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What the FTC Misses With Amazon Lawsuit

Photo: Photo by Getty.

In its war on big tech, the Federal Trade Commission has opened a new front. In a lawsuit filed against Amazon today, the FTC accused the e-commerce giant of duping millions of consumers into “unknowingly” enrolling in its Amazon Prime service and then making it really difficult for them to cancel. So this is what Amazon founder Jeff Bezos meant when he promised once to “focus relentlessly on our customers”! Still, as unflattering as the lawsuit’s details are, they’re hardly surprising (or news). After all, the FTC could surely have made the same discovery about many other subscription services, particularly in cable TV. 

Critics of Amazon will see the lawsuit as damning for its allegations that some Amazon staffers wanted the company to change its ways to avoid “tricking its customers,” but Amazon’s leadership resisted to protect the company’s bottom line. Whatever evidence the FTC has about that internal debate is blacked out, however, in a complaint with so many redactions you could be forgiven for thinking it’s one of those classified documents found in Donald Trump’s bathroom. What we’re left with are details like the “four-page, six-click, fifteen-option” Prime cancellation process, as the FTC described it. According to the FTC, that’s how the process worked at least until the company simplified things, under pressure from the regulator. Requiring customers to jump through numerous hoops to cancel doesn’t reflect the kind of customer-centric philosophy Amazon pretends to have. But then, anyone who believed Amazon put customers first should have come to their senses a while back, when it started jamming ads into its search results.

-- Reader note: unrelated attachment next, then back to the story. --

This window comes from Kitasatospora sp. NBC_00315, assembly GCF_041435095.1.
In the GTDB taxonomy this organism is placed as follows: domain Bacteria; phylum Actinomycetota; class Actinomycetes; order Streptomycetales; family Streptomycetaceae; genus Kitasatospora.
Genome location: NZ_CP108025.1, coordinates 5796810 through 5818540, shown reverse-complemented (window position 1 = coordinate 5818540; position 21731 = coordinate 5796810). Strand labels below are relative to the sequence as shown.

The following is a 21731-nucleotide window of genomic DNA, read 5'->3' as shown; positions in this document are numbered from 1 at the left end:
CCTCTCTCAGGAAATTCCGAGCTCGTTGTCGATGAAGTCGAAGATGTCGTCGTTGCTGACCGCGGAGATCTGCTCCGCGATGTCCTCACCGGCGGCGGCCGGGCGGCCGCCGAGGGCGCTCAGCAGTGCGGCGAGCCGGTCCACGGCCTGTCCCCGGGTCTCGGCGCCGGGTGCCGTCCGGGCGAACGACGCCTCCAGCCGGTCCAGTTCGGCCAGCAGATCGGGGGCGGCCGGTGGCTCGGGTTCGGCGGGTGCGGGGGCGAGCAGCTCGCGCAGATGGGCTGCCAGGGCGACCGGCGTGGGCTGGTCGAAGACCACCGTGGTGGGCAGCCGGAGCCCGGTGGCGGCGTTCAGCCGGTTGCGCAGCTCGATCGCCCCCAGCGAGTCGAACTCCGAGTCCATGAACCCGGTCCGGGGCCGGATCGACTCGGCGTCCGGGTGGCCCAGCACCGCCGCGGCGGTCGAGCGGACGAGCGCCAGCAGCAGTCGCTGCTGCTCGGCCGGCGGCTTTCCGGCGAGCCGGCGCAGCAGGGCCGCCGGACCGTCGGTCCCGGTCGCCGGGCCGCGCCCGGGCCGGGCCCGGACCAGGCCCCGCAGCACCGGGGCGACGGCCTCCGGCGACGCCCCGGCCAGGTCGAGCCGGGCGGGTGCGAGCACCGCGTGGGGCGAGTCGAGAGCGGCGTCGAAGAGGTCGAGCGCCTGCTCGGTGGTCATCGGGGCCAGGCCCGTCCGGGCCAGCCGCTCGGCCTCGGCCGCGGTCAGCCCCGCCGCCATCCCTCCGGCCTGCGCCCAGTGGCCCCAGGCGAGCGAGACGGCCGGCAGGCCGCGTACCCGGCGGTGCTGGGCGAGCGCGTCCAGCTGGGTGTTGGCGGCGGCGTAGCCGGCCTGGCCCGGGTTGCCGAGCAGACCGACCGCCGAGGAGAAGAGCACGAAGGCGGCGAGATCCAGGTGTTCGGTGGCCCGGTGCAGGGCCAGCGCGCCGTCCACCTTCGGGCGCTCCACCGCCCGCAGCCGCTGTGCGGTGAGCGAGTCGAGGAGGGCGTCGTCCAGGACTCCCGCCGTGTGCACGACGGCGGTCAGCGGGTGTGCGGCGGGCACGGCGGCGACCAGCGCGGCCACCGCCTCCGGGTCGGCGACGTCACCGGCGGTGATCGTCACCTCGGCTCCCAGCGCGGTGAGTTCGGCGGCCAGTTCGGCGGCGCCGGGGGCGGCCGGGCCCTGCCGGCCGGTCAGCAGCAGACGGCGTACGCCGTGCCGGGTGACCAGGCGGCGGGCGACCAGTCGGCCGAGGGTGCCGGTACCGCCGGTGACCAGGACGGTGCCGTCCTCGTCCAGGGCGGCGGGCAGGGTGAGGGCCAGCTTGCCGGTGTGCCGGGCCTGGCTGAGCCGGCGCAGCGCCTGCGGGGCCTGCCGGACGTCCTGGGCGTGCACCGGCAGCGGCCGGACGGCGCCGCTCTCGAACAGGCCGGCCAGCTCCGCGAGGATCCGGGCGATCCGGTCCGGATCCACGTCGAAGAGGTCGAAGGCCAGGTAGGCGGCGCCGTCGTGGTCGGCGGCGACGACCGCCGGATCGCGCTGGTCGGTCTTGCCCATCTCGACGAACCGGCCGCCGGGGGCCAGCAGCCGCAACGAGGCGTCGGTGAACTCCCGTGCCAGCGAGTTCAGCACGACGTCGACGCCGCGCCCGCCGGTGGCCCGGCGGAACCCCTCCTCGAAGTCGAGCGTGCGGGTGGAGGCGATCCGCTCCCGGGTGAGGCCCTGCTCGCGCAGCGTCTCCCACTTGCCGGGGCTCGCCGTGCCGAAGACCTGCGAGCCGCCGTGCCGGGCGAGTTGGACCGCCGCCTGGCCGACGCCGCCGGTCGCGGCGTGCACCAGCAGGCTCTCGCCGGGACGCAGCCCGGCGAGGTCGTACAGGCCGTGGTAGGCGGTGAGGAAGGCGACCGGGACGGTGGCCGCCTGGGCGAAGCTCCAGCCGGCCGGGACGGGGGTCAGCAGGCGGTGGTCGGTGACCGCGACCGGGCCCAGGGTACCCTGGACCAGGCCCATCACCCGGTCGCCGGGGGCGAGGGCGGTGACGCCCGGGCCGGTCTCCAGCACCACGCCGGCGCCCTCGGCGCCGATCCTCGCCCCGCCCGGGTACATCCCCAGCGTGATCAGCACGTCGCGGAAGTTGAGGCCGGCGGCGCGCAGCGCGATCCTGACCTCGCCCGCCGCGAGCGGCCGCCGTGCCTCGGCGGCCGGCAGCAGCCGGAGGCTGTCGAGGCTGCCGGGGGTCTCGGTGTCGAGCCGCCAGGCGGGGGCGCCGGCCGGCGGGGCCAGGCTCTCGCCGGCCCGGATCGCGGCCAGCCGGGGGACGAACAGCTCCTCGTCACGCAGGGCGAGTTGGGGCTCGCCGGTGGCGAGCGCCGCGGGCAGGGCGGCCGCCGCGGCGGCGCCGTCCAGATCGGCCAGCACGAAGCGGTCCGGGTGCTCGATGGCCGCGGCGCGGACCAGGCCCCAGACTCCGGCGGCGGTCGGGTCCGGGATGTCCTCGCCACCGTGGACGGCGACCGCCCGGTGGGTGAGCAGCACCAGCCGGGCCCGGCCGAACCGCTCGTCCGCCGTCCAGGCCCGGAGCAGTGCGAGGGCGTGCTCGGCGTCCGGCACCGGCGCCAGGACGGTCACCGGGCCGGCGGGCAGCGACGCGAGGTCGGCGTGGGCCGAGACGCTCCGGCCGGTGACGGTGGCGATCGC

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From left: Paul Graham, Garry Tan and Michael Seibel. Photos by Getty. Art by Mike Sullivan.
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